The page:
The new Suzuki V-Strom 800DE casts aside the model’s V-twin engine heritage, replacing it with an all-new 776cc parallel-Twin. The new bike’s styling, however, emphasizes Suzuki’s adventure bike lineage by drawing from its late ’80s Paris-Dakar-inspired DR 750S Big. Hats off to Suzuki for nailing the aesthetics, but does the bike’s performance match its adventurous good looks?
Having spent two days riding the new V-Strom in both on- and off-road environments, it’s easy to shrug off the fact that the engine architecture strays from the model’s namesake because the new parallel-Twin is the business. It has a 270-degree crank, which gives it power characteristics similar to the 90-degree V-Twins in the V-Strom 650 and V-Strom 1050. Claimed output is 83 hp at 8,500 rpm and 57.5 lb-ft of torque at 6,800 rpm.
Related: 2023 Suzuki V-Strom 1050 and V-Strom 1050DE | First Look Review
When a twist of the throttle requests more power, the engine responds with a torquey forward rush, and the Suzuki Cross Balancer system does a great job of quelling any excessive engine vibration. Also helping keep engine vibes to a minimum is the fact that revving the engine to redline is unnecessary due to all the fun available in the midrange.
Engine snappiness is selected via the left handlebar-mounted switchgear with a choice of three throttle-response modes: “A” is most aggressive, “B” is less so, and “C” is the mildest (best for rainy conditions). In almost all on-road circumstances, I preferred the middle-ground B mode with its slightly smoother throttle application. In the dirt, it was a 50/50 toss-up between A and B modes. And this is where Suzuki’s traction control offerings get interesting.
There are three levels of on-road traction control intervention plus an off-road G (gravel) mode, or TC can be turned off. For an intermediate dirt rider such as myself, G mode made me feel more skilled than I am because it did the work of metering rear-wheel spin before things got out of control, providing a nice balance between hero-like drifting and forward thrust. With the most aggressive throttle setting (A) and TC in G mode, I could ride to my limit without fear of over-spinning the rear wheel. Or, to work on throttle control, I turned TC off, selected the milder B mode throttle setting, and practiced spinning the rear wheel without intervention.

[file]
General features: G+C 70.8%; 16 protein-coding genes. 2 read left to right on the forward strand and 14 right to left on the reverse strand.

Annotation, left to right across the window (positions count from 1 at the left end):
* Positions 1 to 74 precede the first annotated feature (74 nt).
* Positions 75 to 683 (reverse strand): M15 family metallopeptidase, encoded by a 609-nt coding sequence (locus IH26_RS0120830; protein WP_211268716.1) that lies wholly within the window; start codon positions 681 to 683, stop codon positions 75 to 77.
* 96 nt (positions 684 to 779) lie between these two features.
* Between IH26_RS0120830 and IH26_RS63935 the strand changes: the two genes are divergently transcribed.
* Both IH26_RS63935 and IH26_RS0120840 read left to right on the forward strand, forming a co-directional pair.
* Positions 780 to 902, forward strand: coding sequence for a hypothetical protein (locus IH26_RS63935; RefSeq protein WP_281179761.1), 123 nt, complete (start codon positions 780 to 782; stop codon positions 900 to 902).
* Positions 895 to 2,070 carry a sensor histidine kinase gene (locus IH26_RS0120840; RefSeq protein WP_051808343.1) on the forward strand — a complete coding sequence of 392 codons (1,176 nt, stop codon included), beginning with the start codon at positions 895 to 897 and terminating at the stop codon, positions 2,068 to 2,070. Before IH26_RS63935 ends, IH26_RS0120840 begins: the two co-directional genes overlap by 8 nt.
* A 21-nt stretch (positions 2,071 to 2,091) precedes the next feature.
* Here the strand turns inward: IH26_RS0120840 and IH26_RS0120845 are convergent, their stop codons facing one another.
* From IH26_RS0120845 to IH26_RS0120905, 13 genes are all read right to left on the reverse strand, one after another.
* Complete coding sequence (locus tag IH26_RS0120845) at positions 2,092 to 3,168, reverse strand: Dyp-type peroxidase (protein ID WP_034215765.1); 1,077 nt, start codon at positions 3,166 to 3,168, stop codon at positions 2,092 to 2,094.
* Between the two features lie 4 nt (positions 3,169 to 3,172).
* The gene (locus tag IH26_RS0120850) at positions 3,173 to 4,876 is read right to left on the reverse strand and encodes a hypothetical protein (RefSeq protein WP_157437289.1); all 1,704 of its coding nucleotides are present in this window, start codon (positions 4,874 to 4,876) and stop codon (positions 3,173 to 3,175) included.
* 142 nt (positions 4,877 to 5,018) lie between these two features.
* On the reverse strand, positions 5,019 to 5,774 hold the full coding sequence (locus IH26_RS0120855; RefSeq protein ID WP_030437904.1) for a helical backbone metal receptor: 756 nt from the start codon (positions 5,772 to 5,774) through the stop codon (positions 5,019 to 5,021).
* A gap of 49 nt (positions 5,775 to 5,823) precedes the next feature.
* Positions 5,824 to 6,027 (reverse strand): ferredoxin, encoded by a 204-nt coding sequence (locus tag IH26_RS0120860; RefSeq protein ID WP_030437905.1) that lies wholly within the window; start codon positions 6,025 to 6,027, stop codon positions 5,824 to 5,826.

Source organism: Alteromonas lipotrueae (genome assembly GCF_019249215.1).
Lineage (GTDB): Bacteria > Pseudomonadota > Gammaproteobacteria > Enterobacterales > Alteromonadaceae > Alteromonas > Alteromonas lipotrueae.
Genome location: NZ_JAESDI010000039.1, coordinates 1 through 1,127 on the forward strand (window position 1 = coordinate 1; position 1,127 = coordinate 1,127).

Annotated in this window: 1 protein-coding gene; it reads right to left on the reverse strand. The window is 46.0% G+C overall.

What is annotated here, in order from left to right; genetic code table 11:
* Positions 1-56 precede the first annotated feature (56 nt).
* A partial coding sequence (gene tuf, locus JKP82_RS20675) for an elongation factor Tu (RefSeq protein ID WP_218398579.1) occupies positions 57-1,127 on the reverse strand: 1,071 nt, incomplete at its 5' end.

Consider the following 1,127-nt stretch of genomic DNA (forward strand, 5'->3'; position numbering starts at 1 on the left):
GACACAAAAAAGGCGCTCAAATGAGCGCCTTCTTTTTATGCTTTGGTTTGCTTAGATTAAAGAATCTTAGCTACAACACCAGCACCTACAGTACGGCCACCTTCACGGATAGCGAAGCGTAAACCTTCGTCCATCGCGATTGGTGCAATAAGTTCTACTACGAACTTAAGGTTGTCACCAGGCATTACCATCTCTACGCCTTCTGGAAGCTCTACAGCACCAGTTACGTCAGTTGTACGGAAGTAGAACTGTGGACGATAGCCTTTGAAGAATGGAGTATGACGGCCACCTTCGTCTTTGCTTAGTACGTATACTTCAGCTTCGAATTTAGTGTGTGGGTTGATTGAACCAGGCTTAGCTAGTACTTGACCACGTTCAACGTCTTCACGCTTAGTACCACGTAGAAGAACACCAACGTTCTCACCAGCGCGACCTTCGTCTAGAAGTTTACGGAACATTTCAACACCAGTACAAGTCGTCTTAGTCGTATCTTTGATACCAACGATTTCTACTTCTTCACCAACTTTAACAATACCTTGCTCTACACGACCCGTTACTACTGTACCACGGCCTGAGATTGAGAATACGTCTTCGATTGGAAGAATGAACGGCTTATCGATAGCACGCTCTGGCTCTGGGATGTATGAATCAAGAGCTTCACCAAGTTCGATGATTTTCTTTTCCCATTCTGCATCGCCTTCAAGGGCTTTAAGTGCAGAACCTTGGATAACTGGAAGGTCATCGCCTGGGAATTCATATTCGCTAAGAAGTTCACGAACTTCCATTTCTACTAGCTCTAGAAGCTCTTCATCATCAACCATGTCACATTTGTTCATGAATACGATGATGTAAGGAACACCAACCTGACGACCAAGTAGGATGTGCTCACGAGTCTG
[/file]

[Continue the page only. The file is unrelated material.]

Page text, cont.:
Another rider aid outfitted to the V-Strom 800DE is a bi-directional quickshifter – always a welcome feature in my book. I tested the system on two different test bikes to make sure what I was experiencing wasn’t an adjustment issue, and both bikes responded similarly. In essence, upshifting was akin to some sportbikes I’ve tested, wherein the faster you are accelerating and the higher the engine speed, the smoother the quickshifter functions. Not to say it was bad at lesser speeds, just not quite as smooth.
Downshifts, no matter what the situation, were a bit clunky. When standing up during off-road riding, the weight of my body hovering over the shift lever made the operation a bit easier. The quickshifter can also be turned off.
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The V-Strom’s claimed curb weight of 507 lb didn’t seem to correspond with how light the bike felt while riding it. The bike’s handling manners both on- and off-road were very nimble. Being the professional that I am, I threw myself into this test by falling over in a marbly, rutted downhill hairpin directly in front of the camera crew. Embarrassing, yes, but I learned that riding an adventure bike like the V-Strom 800DE in the outback is a little less scary knowing you can pick it up by yourself after a tip-over – something that can’t be said about many of the heavier open-class ADVs.
Helping the V-Strom navigate off-road obstacles is its 21-inch front wheel, an impressive 8.7 inches of front and rear suspension travel, and 8.75 inches of ground clearance. Spoked wheels are of the tubed variety, while the Dunlop Trailmax Mixtour 90/10 tires favor on-road handling over aggressive off-road riding. The Showa inverted fork and link-type shock are fully adjustable, allowing riders to fine tune the suspension to personal preference, and there’s a remote preload adjuster for the rear.
The seating position has a natural feel with plenty of legroom and a short reach to the bars. Seat foam density is spot-on with absolutely no complaints after two days of riding. At 33.7 inches, the seat height isn’t as daunting as some other adventure bikes, especially considering the V-Strom’s suspension travel and ground clearance. While seated, the height of the wide, tapered handlebar was just right, but since I’m taller than average (5-foot-11), I was a little hunched over when standing up on the pegs. I’d prefer the handlebar to be a bit more elevated, but I suspect it would be a good fit for riders of average height.